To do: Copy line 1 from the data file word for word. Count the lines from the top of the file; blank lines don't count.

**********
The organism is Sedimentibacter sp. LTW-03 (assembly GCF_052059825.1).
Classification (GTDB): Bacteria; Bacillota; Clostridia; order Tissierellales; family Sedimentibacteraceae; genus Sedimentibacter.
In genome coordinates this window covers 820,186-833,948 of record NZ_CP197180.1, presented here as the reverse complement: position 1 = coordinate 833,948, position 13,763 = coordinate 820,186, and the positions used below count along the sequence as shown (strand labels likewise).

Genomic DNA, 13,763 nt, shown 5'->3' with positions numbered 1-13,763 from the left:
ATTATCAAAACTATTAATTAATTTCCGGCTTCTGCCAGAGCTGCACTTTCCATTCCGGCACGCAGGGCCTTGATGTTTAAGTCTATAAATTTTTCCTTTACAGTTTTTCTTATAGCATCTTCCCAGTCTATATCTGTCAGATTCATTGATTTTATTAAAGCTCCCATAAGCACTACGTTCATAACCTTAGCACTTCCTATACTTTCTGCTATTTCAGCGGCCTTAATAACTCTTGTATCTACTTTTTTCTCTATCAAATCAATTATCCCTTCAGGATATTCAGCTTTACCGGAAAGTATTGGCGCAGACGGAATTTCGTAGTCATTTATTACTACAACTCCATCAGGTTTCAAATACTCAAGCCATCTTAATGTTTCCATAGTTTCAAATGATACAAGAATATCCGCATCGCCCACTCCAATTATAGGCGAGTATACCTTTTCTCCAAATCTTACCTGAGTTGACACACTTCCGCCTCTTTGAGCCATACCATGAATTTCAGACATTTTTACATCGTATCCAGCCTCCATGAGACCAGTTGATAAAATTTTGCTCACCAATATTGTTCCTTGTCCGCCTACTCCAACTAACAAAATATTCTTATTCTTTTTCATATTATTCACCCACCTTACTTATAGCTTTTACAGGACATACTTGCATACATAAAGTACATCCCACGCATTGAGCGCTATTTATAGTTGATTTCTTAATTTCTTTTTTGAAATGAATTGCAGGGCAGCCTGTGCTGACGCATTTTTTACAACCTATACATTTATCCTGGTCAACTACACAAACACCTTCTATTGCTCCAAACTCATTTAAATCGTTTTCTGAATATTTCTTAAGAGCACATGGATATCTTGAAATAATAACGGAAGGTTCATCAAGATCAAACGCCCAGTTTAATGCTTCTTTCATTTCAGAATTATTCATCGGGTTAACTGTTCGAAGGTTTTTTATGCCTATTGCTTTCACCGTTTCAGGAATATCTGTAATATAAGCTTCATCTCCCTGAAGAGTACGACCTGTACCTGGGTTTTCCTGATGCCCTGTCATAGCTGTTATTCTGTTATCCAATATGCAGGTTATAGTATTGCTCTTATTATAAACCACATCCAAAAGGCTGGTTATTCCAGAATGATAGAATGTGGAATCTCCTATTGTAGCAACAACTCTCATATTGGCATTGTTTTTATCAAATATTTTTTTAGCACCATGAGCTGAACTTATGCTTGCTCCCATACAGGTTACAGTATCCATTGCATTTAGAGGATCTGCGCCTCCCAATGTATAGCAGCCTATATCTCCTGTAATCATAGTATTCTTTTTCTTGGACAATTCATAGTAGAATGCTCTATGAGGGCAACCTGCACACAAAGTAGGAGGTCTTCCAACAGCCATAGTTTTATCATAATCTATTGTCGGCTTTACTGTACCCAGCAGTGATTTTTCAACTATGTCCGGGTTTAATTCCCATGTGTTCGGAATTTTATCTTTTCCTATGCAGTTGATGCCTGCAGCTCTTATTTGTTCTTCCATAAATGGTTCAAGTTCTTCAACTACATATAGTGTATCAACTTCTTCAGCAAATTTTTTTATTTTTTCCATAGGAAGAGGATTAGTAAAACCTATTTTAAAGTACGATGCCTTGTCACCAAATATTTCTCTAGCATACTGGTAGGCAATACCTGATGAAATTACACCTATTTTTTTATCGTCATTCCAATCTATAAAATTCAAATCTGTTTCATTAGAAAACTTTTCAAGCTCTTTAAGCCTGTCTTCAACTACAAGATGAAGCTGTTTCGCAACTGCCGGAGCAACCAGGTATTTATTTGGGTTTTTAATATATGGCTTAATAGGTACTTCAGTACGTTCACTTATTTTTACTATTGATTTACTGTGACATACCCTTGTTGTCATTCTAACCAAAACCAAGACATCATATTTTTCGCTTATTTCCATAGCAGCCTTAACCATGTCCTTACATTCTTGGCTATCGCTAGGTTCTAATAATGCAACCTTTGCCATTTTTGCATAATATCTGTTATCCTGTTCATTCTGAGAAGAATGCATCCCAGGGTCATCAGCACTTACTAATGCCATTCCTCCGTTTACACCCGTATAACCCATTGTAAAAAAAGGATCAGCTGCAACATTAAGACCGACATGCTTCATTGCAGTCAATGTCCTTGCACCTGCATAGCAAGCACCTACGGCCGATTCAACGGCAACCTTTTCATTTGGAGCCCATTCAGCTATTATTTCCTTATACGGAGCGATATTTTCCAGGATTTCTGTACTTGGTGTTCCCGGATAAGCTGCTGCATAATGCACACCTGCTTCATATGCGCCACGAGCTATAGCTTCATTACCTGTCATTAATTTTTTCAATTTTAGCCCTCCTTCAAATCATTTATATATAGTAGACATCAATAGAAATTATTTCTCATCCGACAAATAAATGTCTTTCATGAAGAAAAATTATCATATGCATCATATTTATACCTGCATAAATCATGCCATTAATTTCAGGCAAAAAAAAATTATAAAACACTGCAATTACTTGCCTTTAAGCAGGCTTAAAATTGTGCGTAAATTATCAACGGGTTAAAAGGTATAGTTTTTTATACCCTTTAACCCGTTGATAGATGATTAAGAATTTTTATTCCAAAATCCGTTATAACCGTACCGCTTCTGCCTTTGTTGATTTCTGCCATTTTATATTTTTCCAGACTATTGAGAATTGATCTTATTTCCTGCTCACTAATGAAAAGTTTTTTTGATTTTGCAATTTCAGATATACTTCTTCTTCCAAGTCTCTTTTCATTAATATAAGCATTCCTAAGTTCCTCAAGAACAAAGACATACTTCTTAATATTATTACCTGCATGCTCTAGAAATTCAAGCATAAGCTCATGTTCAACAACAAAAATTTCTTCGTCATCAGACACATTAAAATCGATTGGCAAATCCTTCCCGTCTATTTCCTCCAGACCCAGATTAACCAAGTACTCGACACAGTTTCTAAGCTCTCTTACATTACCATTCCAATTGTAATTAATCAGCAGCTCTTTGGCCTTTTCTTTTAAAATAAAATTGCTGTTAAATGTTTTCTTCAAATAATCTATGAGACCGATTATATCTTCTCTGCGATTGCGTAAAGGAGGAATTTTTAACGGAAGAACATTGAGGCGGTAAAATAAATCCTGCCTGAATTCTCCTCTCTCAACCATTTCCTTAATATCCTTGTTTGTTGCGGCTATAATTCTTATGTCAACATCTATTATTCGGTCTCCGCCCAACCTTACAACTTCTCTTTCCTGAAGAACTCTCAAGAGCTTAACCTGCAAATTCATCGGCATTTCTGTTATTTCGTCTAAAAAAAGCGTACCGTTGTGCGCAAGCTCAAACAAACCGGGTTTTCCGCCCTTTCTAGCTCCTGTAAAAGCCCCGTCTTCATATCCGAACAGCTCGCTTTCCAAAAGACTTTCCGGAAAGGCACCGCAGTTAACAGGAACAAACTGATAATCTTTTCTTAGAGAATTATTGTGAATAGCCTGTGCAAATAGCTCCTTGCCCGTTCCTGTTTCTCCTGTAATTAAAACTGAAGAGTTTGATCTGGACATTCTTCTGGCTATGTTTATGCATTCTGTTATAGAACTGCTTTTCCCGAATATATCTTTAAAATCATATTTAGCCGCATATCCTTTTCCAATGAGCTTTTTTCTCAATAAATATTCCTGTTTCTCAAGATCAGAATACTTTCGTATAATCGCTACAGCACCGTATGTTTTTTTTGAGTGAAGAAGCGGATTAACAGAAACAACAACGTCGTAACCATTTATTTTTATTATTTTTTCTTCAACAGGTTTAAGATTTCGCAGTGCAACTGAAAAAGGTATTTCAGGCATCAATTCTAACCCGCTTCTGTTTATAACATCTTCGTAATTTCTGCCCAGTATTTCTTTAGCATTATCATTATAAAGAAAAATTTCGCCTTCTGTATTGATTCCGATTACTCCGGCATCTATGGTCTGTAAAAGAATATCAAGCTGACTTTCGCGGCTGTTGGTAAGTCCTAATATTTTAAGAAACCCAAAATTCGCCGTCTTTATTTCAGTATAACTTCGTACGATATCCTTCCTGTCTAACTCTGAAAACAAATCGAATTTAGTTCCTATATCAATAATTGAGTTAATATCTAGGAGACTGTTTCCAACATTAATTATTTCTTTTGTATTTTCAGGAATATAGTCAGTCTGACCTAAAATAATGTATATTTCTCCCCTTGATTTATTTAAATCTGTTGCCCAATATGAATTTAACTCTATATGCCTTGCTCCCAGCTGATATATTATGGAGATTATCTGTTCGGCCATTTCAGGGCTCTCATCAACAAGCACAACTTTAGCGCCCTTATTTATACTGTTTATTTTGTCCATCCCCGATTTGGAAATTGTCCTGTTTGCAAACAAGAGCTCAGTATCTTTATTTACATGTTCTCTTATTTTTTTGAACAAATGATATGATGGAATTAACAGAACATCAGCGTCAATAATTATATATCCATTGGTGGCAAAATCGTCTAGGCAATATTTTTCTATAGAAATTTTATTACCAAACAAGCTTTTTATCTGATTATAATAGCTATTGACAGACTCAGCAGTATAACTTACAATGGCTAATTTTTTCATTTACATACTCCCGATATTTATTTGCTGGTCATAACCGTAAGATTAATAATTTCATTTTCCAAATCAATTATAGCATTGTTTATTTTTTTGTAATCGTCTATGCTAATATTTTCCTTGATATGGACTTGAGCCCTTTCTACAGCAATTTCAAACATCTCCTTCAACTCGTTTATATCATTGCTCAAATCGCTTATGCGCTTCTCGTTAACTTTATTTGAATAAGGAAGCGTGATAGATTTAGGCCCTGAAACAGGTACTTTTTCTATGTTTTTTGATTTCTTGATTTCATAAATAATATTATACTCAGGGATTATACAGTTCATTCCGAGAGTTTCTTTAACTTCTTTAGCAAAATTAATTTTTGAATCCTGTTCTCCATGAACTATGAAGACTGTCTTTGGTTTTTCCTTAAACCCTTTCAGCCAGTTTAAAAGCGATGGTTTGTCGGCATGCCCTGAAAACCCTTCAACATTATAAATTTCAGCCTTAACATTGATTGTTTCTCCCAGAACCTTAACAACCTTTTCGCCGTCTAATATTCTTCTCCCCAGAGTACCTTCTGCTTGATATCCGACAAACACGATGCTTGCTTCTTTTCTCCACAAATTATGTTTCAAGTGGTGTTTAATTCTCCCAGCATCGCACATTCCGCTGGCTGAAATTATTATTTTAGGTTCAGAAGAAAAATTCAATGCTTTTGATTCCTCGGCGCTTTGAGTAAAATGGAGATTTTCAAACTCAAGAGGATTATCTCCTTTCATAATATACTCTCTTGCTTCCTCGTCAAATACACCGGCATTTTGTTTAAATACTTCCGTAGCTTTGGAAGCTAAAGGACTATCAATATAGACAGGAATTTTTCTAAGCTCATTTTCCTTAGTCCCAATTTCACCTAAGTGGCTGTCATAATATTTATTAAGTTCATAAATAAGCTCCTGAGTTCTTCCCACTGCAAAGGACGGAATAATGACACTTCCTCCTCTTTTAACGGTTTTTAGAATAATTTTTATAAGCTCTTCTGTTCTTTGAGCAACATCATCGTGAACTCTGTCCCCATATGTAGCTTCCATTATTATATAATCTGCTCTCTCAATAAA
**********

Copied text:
The organism is Sedimentibacter sp. LTW-03 (assembly GCF_052059825.1).